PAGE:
One of the things most people find intimidating when job searching is meeting new people and knowing what to say. Their fears are often based on concerns such as turning people off by announcing they need a job.
Before conducting a job search, introducing yourself might have felt easier because you had a title to help pave the way towards talking about your job. Talking about what you do occurs naturally in most conversations, as a way to build rapport and establish common ground. However, when you go through a job transition your identity often stays with the job you left behind.
When you are unemployed and feel a little squeamish about meeting new people, you need a plan to help you move past the uncomfortable aspects of people asking you about your background.
Whether it be an introduction during a networking meeting, zoom call, or during an interview, you need to know what to say and how to say it that draws interests rather than create a mediocre perception.
Even if you are nervous and apprehensive about what to say, practicing first gives you more confidence, and the more you talk with people the more natural your introduction will sound.
The worst thing you can do is try to memorize a mini commercial, it can sound too rehearsed. Instead, focus on your attributes and skills that set you apart from others. If you have trouble with knowing what you do well, ask people close to you for their feedback.
Job titles, no doubt, can give you a sense of identity, but when you launch a search suddenly the title of “seeking employment” does not sound as enticing. Job searching is what you do, it does not define who you are or your abilities to contribute.
When talking with others, your goal is to develop shared interests and gather more information about marketplace opportunities. During an interview, your goal is to briefly describe your background and why your experience matches the job description.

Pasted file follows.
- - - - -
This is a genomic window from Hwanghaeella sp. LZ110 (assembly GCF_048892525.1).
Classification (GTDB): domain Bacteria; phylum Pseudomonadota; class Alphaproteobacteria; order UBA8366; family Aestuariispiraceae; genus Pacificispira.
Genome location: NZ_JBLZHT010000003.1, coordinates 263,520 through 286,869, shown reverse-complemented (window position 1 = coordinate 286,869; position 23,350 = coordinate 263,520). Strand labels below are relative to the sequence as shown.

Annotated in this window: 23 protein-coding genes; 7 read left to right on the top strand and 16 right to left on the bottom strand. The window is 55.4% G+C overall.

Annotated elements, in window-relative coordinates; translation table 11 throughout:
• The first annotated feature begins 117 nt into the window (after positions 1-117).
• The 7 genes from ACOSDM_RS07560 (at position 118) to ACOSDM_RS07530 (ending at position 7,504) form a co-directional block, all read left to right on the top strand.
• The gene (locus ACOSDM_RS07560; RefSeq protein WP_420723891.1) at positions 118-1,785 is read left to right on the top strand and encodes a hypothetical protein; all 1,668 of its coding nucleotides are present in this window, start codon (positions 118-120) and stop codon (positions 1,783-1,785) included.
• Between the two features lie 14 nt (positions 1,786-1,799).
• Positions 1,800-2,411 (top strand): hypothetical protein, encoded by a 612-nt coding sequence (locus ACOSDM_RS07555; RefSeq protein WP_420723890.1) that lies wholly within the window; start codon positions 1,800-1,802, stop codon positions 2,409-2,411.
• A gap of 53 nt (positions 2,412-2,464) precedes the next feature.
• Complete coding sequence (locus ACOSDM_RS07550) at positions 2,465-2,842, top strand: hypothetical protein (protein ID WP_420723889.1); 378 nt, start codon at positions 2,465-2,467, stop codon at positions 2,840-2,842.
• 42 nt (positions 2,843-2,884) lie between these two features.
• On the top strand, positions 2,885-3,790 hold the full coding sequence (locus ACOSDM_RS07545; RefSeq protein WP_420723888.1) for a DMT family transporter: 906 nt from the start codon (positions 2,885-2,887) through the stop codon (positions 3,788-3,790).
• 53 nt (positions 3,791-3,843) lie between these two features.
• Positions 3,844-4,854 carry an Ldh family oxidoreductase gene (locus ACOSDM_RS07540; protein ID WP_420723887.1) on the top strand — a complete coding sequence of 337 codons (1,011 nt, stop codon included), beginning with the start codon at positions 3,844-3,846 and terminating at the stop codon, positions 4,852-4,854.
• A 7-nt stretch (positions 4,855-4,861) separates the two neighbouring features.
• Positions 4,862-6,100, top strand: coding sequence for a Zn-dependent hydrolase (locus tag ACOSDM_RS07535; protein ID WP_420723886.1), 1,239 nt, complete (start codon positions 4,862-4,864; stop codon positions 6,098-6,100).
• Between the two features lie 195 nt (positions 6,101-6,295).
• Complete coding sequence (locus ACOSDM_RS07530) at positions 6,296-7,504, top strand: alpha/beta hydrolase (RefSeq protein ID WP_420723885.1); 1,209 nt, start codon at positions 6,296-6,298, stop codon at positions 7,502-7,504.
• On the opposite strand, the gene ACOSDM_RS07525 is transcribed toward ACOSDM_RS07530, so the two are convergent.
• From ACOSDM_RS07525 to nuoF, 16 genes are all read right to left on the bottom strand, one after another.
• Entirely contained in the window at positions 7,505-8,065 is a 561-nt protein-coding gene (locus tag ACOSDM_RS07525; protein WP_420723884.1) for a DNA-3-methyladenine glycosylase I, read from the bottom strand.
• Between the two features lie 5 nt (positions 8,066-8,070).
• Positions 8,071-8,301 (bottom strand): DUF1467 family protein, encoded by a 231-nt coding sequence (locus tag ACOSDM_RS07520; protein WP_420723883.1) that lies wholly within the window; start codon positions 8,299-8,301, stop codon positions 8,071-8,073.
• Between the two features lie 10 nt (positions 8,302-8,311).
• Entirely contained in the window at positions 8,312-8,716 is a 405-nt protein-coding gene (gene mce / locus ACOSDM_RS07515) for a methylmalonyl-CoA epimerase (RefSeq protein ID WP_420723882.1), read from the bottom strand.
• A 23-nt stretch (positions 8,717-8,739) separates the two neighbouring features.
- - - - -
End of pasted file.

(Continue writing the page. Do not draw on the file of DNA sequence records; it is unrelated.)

Most communication experts agree that you have about 1-2 minutes to give a brief overview of your background, just enough time to capture interests. If you reach the 3-5-minute mark you are moving into the danger zone of rambling and risk losing attention.
I never will forget a manager who introduced himself using a list of responsibilities that lasted 10 minutes and then went on to describe what his references would say about him. Clearly, he needed to step back and build his communication skills and self-awareness. Instead of remembering his skills as a top candidate, most will remember him for his lengthy introduction.
Here are some things you can do to make a memorable introduction:
- You want to strive for an introduction that is brief but gives a good overview of your background, sprinkled with the right words that support your goals. Developing a mini commercial that sounds genuine takes practice, not memorization. The key is to think through what you want to say and the image you want to create.
- Your goal in telling someone about yourself is to pique their interest while giving them a snapshot of what you do best.
- Prepare by writing your introduction down, using these four areas as a guideline: brief personal background, early work experience, recent work experience with key achievements, and your current situation.
- Another suggested outline would be to start with a personal statement beginning with one sentence using a title or profession; “I am a trusted project manager concentrating in the energy field such as exploration and production, utilities and renewable energies.” The next steps follow with what you do, what makes you the best, and what you want to do in moving your career forward.
- You can also introduce yourself by sharing your goals, “I am transitioning my career focus towards my interest in landscaping design, and now is the perfect time to launch my dream job”. Proceed to tell them briefly about your transition with enthusiasm.
Practice your introduction until it becomes a part of you, no need to feel as though you will alert people because you are not asking for a job. You are simply telling them about yourself in a way that helps them visualize what you do by staying memorable.
How would you describe a great introduction?
What makes it so effective?